Ultimately, while other jobs can be stressful due to the pressure of financial, service, or administrative responsibilities, healthcare is almost unique in the fact that mistakes can potentially have life-or-death consequences — making this sector one of the most stressful to work in.

Yoga for nurses

Woman practicing yoga on walking bridge.

There are a plethora of reasons why yoga can be beneficial to nurses, especially when we consider the particular challenges of their work life. Whether it’s working night shifts in ER, being a staff nurse in a psychiatric unit, or assisting a doctor in private practice, there are various stresses across every nursing role which yoga can ease.

Exercise is a common form of self-care and yoga is, many would argue, uniquely beneficial because it is also a mindful, meditative activity which can be adapted to be purely secular or fully spiritual, according to personal preference. It can also be adapted to address certain issues or accommodate certain physical needs — as when, for example, a person suffers with back pain, or is recovering from mental trauma.

With research on the stress-relieving qualities of yoga having been conducted for decades now, there is convincing and rapidly growing evidence that strongly suggests yoga is an effective way to decrease stress — with yoga for anxiety reduction proving particularly successful. It appears that yoga regulates our stress response, reducing our perceived stress and anxiety and lessening the physiological symptoms of stress, such as increased heart rate, sweating, and digestive problems.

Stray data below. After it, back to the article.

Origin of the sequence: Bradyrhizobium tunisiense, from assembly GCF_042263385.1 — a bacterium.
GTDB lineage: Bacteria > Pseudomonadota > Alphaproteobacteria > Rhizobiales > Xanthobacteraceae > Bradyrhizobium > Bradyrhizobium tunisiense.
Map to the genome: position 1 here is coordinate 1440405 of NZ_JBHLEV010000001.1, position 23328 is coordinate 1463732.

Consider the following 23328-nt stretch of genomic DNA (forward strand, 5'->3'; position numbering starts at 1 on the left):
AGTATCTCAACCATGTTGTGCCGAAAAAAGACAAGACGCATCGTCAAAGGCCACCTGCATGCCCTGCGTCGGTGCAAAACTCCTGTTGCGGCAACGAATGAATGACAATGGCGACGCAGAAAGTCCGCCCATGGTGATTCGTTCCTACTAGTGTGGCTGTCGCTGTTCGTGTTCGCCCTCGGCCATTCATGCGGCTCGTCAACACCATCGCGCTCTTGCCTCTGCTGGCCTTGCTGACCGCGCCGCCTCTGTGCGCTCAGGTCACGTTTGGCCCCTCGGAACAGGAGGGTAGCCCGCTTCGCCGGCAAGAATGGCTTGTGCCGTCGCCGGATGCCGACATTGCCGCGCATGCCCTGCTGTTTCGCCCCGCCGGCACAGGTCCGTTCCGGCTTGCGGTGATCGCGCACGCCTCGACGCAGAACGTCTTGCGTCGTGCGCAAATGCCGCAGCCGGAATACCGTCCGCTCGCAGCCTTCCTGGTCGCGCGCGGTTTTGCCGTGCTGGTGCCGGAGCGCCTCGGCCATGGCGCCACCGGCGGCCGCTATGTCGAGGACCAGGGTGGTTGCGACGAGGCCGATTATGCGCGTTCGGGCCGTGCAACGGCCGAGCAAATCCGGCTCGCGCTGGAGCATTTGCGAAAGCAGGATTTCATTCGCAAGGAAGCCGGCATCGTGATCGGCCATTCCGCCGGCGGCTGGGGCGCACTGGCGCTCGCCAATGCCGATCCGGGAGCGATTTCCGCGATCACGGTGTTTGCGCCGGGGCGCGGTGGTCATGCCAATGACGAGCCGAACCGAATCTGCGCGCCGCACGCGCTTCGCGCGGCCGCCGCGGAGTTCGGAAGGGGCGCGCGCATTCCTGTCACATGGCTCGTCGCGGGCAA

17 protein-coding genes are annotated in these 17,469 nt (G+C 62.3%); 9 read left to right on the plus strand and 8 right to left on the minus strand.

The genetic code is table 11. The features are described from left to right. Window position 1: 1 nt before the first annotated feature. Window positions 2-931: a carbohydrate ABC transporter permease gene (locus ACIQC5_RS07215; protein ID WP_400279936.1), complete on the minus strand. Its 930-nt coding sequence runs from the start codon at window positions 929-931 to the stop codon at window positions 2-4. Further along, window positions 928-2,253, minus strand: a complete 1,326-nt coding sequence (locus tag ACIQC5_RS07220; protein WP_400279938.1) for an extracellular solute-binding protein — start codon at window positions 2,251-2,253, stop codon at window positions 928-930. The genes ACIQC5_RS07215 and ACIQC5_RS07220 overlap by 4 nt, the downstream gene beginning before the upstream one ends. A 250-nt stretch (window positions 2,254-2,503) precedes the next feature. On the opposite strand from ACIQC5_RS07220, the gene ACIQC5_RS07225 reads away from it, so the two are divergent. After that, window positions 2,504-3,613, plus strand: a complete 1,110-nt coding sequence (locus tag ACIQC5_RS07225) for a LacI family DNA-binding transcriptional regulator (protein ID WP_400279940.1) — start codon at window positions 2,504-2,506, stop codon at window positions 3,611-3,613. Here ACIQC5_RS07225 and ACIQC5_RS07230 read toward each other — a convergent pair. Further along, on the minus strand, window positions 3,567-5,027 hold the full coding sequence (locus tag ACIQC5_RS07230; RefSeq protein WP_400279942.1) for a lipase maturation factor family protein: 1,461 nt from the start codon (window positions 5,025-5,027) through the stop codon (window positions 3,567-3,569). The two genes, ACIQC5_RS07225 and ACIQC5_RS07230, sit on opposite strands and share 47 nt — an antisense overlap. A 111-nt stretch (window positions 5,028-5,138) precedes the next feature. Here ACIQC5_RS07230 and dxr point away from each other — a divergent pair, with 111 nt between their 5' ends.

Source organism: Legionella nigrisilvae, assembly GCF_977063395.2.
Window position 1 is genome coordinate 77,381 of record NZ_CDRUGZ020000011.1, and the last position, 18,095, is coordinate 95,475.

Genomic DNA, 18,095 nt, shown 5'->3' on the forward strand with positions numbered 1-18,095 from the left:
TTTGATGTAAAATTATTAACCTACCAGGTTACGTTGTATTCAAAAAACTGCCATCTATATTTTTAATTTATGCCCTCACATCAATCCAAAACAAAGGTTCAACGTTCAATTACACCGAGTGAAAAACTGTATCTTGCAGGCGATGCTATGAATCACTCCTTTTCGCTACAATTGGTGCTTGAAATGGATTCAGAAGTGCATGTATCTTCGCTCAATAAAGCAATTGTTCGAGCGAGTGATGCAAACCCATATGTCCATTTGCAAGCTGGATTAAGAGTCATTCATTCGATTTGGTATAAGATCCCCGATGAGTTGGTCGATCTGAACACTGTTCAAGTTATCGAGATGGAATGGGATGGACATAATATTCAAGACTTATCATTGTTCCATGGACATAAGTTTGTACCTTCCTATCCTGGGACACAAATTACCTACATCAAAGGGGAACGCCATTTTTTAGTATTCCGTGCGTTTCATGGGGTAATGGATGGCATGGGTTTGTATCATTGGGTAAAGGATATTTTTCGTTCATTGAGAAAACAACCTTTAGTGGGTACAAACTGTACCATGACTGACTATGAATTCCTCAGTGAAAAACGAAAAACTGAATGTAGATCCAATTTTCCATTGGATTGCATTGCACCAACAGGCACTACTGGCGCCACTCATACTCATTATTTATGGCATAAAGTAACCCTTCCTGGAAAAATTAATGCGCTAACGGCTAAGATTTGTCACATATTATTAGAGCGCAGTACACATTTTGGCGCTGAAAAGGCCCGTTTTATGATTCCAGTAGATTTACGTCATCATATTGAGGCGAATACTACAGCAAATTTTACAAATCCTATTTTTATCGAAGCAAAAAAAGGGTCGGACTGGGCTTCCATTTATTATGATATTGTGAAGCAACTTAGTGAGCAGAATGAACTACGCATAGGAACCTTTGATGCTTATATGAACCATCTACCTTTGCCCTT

The practice of yoga has been found to reduce serum cortisol levels , reduce stress and anxiety, and improve confidence in dealing with stressful situations. A study by Berger &, Owen in 1992 associated regular yoga practice with increased positive mood, and yoga has been shown to increase dopamine levels with a subsequent impact on the brain’s pleasure and reward systems. Studies also suggest that yoga is an efficacious method of relieving lower back pain.

Nurses taught through the Yoga in Healthcare Alliance shared that the yoga made them feel lighter, more peaceful, and less time-constrained, and those who had been experiencing burnout reported that they felt more connected to the reasons why they had trained as a nurse in the first place.

As nurses handle the unique challenges of their role, yoga could become a great support in their lives. Providing yoga to nurses would allow them to deal with the inevitable stress that comes with their healthcare responsibilities, both through the immediately calming effects of yogic breathing exercises and the long-term benefits of a regular yoga practice.

Heather MasonHeather Mason is a yoga therapist and founder of The Minded Institute, who provide professional training in the application of yogic techniques in the treatment of various physical and mental health issues. She also campaigns for the introduction of yoga into healthcare through the Yoga in Healthcare Alliance.